Maputo — The Mozambican police on Tuesday confirmed that unidentified criminals, believed to be islamic fundamentalists, decapitated ten people on Sunday night, in attacks against two villages in Palma district, in the northern province of Cabo Delgado.
At his weekly press briefing, the spokesperson for the General Command of the police, Inacio Dina, said the attackers used machetes to behead their victims, two of whom were teenage boys aged 15 and 16.
The bodies of the teenagers and three other victims were found in the 25th June village, while five others were murdered in Monjane village. Both villages are in the Olumbi administrative post.
Dina said the police so far have no information about possible injuries from these attacks or whether the islamist group took any prisoners.
He believed the attackers now operate in small groups because the insurgents have been "fragmented" by the operations of the defence and security forces.
"This is a group that has been greatly weakened", Dina claimed. "What we are witnessing is the total despair of this group, which is trying to grab some prominence by committing crimes such as this heinous case".
He added that the police, with the other defence forces stationed in Cabo Delgado, have launched an operation to capture the criminals and bring them to justice.
He said that the situation in the two villages is beginning to return to normal thanks to the strong presence there of units of the defence and security forces.
"Actions for the complete stabilisation of the two villages and of the entire area are under way", he continued. "We are relying on the collaboration of these communities to describe this group and its characteristics. We believe we shall detain them and hold them responsible for their acts".
This is the first time beheadings by islamsts have been reported in Mozambique. But such atrocities have happened elsewhere, and were a hallmark of the self-styled "Islamic State" (ISIS) prior to its recent military defeats in Iraq and Syria.
The police never use the term "islamist" and just refer to the attackers as if they are ordinary criminals. Local people, however, have no doubt that there is a religious motivation behind the atrocities, and call the group "Al-Shabaab". This does not mean they are necessarily linked with the Somali terrorist group of that name, since it is an Arabic term which just means "the youth".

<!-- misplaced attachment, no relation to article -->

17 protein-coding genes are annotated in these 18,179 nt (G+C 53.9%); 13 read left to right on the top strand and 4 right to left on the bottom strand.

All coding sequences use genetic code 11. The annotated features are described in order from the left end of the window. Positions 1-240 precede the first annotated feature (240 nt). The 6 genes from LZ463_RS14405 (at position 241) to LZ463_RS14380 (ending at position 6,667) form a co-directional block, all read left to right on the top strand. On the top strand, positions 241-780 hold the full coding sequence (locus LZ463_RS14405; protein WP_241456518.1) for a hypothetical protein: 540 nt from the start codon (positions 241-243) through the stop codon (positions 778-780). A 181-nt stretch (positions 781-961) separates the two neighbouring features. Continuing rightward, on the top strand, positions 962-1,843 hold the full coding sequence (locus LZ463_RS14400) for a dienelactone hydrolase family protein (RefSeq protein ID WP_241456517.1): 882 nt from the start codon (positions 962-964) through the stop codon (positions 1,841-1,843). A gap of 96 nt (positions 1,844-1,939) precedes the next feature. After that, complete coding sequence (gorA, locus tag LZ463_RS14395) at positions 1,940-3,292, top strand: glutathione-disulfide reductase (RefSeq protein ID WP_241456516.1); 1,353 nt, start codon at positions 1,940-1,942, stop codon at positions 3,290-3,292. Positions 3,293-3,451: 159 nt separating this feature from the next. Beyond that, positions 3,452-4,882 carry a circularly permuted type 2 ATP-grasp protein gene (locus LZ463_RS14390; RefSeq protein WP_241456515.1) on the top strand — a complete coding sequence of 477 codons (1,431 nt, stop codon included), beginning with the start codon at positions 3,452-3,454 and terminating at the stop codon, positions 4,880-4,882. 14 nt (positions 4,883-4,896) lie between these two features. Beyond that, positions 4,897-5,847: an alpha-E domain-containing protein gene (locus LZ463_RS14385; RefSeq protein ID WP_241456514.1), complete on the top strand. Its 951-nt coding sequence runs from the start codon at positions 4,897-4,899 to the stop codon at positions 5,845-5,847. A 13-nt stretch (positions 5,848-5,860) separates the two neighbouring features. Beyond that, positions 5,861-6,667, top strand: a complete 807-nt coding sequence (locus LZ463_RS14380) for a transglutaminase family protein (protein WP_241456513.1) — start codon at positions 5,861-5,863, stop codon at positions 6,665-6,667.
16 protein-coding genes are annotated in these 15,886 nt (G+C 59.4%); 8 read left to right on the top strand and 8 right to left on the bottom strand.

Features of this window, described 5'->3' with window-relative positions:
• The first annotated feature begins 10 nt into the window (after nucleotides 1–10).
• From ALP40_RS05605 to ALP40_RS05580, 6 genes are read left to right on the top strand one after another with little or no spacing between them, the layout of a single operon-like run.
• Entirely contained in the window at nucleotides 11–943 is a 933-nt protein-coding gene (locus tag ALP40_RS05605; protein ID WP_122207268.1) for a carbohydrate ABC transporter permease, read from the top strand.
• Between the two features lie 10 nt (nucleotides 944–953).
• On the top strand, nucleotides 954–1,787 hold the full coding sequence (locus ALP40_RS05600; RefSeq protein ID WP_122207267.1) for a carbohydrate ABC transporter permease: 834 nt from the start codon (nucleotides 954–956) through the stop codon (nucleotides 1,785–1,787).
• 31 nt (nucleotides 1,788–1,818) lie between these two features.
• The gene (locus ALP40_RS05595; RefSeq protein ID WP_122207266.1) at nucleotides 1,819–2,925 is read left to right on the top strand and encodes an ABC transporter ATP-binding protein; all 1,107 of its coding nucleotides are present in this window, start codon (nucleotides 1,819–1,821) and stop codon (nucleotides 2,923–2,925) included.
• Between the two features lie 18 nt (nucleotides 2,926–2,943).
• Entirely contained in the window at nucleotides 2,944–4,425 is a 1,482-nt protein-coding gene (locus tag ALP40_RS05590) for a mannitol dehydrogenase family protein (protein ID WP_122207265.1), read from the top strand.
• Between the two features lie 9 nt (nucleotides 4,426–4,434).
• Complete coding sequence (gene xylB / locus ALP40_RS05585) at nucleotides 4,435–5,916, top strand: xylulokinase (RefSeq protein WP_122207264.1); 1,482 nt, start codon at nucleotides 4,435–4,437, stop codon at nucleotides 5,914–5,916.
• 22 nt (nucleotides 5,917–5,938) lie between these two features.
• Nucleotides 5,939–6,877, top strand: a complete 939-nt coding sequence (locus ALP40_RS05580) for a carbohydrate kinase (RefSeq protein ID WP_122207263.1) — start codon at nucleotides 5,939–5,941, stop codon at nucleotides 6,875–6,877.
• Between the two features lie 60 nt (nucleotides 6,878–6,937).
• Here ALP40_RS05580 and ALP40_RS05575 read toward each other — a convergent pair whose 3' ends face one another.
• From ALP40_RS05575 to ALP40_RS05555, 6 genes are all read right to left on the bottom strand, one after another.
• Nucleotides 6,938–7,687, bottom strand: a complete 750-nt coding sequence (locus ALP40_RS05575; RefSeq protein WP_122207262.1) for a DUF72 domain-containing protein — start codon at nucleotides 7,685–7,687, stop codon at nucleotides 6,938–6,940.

According to research into the origins of islamic fundamentalism in Cabo Delgado, the group initially called itself "Ahlu Sunnah Wa-Jama", which means "adepts of the prophetic tradition". They claim that the Islam practised by the orthodox mosques in Mozambique is degenerate, and has deviated from the teachings of the Prophet Mohammed.
Residents of Monjane village, interviewed by the independent newssheet "Mediafax", claimed that two more people were decapitated on Tuesday morning on the boundary between Olumbi and the neighbouring district of Mocimboa da Praia.
One resident said that, during the Sunday atrocities in Monjane, "they decapitated a young man, and put a beret from the armed forces on his head. When we took the commander to the place, the first thing he did was take the beret".
This resident clearly did not trust the armed forces (FADM). "It seems that the commander was hiding the fact that Al-Shabaab has military uniforms of the Mozambican forces".
He added that the villagers were alarmed when "the soldiers met with the people and said something that made us very frightened. They said we should buy machetes and sleep with them so that when Al-Shabaab arrives we can fight against them".
The "Mediafax" source thought this displayed "lack of professionalism" on the part of the FADM, since villagers could hardly be expected to fight only with machetes against people who carry firearms.
"They use knives only because they don't want to use bullets", he said. "But they are armed. How are we going to defend ourselves with machetes?"
Palma is the nearest district to the enormous offshore discoveries of natural gas in the Rovuma Basin. A villager told "Mediafax" that "we think all this has to do with the resources they say we have here".